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Following a prolonged deal-making process, the streaming service has handed out a 13-episode comedy for an all-Latino remake of the iconic comedy, The Hollywood Reporter has learned.
The Netflix multicamera incarnation, in another twist from the original, will feature three generations living under one roof. The series is considered a reimagining of Lear’s classic and will center on a Cuban-American family. The lead is a recently divorced former military mother navigating a new single life while raising her radical teenaged daughter and socially adept tween son with the “help” of her old-school Cuban-born mother (played by Rita Moreno) and a friends-without-benefits building manager named Schneider.
The initial series, which ran for nine seasons on CBS from 1975-1984, starred Bonnie Franklin as a divorced mother who moves with her two daughters (Mackenzie Phillips and Valerie Bertinelli) to an apartment building in Indianapolis where the family becomes friendly with the super, Schneider (Pat Harrington). In the Netflix incarnation, the family will be Cuban-American and the role of Schneider is set to be the only white character on the series. The news comes days after Harrington passed away at the age of 86.
Lear will produce the Netflix series after serving in the same capacity on the original, which was created by husband-and-wife duo Whitney Blake and Allan Manings, who based the show on the former’s life as a single mother raising her daughter — actress Meredith Baxter. How I Met Your Mother alum Gloria Calderon-Kellett and Enlisted‘s Mike Royce are set to co-write and serve as co-showrunners. Michael Garcia will also exec produce, with Brent Miller on board as a co-exec producer. The comedy is produced by Act III Productions, Snowpants Productions and Small Fish Studios in association with Sony Pictures Television. SPT’s TAT Communications and Embassy Television produced the original.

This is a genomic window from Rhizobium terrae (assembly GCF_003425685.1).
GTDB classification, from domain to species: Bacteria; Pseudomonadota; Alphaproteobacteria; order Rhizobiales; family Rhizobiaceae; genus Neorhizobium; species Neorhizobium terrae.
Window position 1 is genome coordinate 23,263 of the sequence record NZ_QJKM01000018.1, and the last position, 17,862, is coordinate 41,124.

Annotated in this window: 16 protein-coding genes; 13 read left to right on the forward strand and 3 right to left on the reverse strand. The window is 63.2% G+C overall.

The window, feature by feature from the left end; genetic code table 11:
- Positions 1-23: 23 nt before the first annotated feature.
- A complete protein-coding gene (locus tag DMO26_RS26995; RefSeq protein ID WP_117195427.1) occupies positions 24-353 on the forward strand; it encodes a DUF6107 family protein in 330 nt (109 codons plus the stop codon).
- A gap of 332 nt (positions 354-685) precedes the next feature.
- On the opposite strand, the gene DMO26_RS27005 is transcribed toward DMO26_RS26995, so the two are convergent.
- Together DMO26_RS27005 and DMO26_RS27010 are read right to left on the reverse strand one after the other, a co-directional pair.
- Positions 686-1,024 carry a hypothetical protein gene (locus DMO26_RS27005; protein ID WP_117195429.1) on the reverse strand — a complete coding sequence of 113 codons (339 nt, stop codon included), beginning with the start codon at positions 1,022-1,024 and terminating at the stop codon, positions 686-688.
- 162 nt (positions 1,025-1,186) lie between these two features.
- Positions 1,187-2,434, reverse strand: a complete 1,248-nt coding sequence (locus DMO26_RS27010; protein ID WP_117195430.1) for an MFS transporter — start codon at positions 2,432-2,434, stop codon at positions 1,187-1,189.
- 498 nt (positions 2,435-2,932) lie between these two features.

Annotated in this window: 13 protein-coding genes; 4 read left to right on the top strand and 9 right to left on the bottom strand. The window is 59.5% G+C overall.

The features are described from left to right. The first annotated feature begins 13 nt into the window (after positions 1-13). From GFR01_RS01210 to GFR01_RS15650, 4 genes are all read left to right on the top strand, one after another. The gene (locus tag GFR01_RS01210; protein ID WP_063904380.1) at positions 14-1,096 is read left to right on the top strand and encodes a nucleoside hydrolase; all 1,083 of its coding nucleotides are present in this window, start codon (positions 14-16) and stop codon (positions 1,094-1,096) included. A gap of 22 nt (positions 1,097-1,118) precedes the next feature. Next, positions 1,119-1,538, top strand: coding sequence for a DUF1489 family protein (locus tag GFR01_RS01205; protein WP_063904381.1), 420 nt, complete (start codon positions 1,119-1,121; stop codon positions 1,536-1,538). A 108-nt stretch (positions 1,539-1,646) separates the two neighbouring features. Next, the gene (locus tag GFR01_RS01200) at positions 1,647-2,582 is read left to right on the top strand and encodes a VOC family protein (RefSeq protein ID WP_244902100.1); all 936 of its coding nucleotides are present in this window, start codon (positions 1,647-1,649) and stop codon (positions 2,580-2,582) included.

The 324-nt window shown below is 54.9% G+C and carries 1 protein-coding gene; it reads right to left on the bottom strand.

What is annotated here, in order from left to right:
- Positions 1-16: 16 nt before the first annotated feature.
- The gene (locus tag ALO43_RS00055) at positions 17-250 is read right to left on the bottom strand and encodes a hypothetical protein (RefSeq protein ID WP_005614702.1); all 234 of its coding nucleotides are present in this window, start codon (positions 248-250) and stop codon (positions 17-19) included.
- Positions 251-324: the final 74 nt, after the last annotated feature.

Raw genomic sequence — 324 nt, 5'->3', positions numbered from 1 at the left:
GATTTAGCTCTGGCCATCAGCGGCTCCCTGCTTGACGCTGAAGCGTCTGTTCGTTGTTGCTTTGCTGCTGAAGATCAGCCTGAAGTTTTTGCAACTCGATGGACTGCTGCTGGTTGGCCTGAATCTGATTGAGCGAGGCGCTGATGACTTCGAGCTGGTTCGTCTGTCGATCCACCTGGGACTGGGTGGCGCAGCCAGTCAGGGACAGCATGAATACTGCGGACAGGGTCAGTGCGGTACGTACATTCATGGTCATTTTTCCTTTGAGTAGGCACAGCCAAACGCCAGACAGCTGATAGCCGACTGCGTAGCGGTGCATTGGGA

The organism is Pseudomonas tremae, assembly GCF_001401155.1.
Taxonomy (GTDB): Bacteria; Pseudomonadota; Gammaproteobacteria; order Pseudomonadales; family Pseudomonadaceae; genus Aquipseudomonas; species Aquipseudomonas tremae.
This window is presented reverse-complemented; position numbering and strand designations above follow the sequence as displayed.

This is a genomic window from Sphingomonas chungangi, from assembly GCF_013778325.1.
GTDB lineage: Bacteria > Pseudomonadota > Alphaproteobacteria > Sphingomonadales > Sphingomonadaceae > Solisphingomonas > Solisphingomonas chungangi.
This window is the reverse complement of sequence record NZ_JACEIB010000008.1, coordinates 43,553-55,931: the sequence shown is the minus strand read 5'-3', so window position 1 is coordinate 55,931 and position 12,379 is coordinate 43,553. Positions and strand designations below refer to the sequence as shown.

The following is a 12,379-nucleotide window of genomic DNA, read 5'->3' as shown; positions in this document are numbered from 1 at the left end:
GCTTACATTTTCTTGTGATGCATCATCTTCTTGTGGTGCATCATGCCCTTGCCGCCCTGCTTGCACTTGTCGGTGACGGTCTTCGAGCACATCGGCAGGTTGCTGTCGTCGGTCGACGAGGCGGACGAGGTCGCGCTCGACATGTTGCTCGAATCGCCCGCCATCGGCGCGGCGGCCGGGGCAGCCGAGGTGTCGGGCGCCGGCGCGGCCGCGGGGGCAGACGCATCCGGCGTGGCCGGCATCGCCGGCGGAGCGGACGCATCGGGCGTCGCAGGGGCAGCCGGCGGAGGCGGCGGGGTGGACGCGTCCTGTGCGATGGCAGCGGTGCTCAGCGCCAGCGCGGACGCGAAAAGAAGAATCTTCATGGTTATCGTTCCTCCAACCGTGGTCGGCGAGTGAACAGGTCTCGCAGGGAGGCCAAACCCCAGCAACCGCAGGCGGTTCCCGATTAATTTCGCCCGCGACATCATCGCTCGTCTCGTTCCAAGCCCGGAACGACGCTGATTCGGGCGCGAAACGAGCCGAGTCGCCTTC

News of an all-Latino One Day at a Time remake first surfaced last January. Sony previously attempted a Spanish-language take on One Day at a Time with Telemundo in the 1990s. Lear has also considered putting a new spin on All in the Family as well.
Speaking to reporters at TCA in August, the prolific writer and executive producer said the updated version would also include the maternal grandmother as a central character in a bid to showcase three generations of Latino women and may shift from being centered on two daughters to a son and a daughter.
“I just love the idea because I don’t see enough of that representation on the air any place,” said Lear, whose credits include All in the Family, The Jeffersons, Maude, Sanford and Son and many others. “There isn’t enough of it and I think it’s a rich idea.”
The comedy also unites Lear with Royce after the former expressed admiration for NBC’s The Carmichael Show — where Royce serves as a writer-exec producer.
The One Day at a Time revival comes as diversity — and reboots — have been major priorities for broadcast, cable and streaming services alike. ABC has its all-black take on feature Uncle Buck in the works and Netflix has a reboot of Full House due this year, among several others. Key to their success is having the original producers attached, which Netflix has with Lear’s involvement.
For Netflix, meanwhile, One Day at a Time joins a lengthy roster of original comedies including Arrested Development, BoJack Horseman, Derek, Grace and Frankie, Lady Dynamite, Love, Kimmy Schmidt, Wet Hot American Summer, Flaked, W/ Bob and David and its Aziz Ansari entry, Master of None, among others.
Calderon-Kellett (iZombie, Devious Maids) is repped by UTA and Odenkirk Provissiero; Royce (The Carmichael Show, Men of a Certain Age, Everybody Loves Raymond) is with UTA and Morris Yorn.
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